Physics and Chemistry

Temperature, Measurement, and Methodology

Who is known as the founder of crystallography?

The French priest and mineralogist René-Just Haüy (1743–1822) is called the father of crystallography. In 1781 Haüy had a fortunate accident when he dropped a piece of calcite and it broke into small fragments. He noticed that the fragments broke along straight planes that met at constant angles. Haüy hypothesized that each crystal was built from successive additions of what is now called a unit cell to form a simple geometric shape with constant angles. An identity or difference in crystalline form implied an identity or difference in chemical composition. This was the beginning of the science of crystallography.

By the early 1800s many physicists were experimenting with crystals; in particular, they were fascinated by their ability to bend light and separate it into its component colors. An important member of the emerging field of optical mineralogy was the British scientist David Brewster (1871–1868), who succeeded in classifying most known crystals according to their optical properties.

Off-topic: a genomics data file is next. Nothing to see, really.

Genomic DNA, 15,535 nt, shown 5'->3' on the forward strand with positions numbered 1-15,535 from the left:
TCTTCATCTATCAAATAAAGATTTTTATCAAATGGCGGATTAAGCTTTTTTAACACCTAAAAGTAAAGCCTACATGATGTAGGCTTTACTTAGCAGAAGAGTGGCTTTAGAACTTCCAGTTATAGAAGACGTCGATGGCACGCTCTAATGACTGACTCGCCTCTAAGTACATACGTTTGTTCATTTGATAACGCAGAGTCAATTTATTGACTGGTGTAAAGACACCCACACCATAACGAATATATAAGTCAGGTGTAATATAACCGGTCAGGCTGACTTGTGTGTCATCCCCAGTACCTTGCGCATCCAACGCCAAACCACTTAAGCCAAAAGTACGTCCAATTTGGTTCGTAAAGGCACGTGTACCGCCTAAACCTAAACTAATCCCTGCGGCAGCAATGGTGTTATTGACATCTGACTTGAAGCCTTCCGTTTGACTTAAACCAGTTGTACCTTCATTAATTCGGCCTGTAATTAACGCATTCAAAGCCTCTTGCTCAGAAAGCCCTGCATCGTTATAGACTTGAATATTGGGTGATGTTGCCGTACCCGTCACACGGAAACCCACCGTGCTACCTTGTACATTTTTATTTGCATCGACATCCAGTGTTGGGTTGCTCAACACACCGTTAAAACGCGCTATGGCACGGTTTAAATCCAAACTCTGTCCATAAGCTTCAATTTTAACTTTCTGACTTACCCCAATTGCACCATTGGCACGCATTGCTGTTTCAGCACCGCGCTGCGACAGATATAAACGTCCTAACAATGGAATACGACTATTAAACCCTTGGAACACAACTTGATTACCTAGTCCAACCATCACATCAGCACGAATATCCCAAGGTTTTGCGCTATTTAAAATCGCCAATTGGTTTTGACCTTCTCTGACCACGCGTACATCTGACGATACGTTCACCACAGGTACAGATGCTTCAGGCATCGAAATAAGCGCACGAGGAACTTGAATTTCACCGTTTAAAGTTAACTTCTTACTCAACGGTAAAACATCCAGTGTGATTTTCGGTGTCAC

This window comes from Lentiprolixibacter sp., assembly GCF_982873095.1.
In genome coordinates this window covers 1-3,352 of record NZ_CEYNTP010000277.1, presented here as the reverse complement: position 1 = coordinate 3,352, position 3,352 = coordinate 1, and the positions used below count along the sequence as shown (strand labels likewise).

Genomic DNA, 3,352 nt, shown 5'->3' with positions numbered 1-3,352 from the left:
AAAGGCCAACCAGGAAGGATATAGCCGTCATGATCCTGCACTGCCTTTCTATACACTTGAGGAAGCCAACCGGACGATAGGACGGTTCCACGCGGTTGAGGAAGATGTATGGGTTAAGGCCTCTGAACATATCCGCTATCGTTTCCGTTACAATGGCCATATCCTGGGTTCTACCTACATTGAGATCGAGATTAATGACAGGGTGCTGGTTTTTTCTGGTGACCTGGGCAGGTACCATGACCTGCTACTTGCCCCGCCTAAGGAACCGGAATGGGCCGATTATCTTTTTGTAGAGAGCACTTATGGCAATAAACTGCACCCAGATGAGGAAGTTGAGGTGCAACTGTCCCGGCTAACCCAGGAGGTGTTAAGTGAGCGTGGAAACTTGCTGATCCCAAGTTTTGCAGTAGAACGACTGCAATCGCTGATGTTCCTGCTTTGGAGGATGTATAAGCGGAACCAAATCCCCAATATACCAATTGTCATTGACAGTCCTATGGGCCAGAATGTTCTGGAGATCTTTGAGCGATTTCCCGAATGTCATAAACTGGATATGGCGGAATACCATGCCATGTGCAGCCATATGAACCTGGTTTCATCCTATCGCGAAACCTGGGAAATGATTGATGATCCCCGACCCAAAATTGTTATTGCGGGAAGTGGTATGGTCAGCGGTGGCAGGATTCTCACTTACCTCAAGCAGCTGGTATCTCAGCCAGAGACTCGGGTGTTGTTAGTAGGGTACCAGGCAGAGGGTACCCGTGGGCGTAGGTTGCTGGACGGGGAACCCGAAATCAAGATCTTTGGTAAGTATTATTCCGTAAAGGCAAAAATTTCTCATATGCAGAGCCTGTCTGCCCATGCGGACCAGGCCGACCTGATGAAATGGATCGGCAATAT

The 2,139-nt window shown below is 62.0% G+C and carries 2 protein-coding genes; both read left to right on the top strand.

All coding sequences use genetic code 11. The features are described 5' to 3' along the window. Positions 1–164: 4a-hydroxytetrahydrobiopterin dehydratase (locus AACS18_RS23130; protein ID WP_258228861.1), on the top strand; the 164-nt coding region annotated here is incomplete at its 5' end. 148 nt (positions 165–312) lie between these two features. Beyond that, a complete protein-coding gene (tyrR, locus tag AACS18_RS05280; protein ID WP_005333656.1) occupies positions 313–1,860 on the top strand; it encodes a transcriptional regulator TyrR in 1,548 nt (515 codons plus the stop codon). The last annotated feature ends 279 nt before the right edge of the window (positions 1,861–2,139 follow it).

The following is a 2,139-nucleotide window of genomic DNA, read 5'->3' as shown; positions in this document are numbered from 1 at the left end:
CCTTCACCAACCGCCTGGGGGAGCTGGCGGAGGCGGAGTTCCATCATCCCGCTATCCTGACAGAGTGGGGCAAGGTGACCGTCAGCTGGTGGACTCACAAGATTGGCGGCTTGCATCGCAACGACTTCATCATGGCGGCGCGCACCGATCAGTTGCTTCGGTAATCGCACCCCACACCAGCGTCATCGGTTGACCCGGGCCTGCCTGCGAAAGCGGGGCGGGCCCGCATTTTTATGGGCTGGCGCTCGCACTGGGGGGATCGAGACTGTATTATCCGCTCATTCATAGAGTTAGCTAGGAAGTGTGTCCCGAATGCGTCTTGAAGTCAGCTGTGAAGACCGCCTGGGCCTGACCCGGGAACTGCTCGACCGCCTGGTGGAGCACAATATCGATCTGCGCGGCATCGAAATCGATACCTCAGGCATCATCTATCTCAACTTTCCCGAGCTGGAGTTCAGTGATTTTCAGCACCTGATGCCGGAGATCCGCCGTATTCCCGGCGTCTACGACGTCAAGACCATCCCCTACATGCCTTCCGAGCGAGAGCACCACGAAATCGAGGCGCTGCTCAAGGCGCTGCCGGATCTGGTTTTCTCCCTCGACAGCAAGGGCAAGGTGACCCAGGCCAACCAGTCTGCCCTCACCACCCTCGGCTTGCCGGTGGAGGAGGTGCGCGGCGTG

The work of French chemist Louis Pasteur (1822–1895) during the mid–1800s became the foundation for crystal polarimetry—a method by which light is polarized, or aligned to a single plane. Pierre Curie and his brother Jacques (1855–1941) discovered another phenomenon displayed by certain crystals called piezoelectricity. It is the creation of an electrical potential by squeezing certain crystals.

Perhaps the most important application of crystals is in the science of X-ray crystallography. Experiments in this field were first conducted by the German physicist Max von Laue (1879–1960). This work was perfected by William Henry Bragg (1862–1942) and William Lawrence Bragg (1890–1971), who were awarded the Nobel Prize in Physics in 1915 for their work. The synthesis of penicillin and insulin were made possible by the use of X-ray crystallography.


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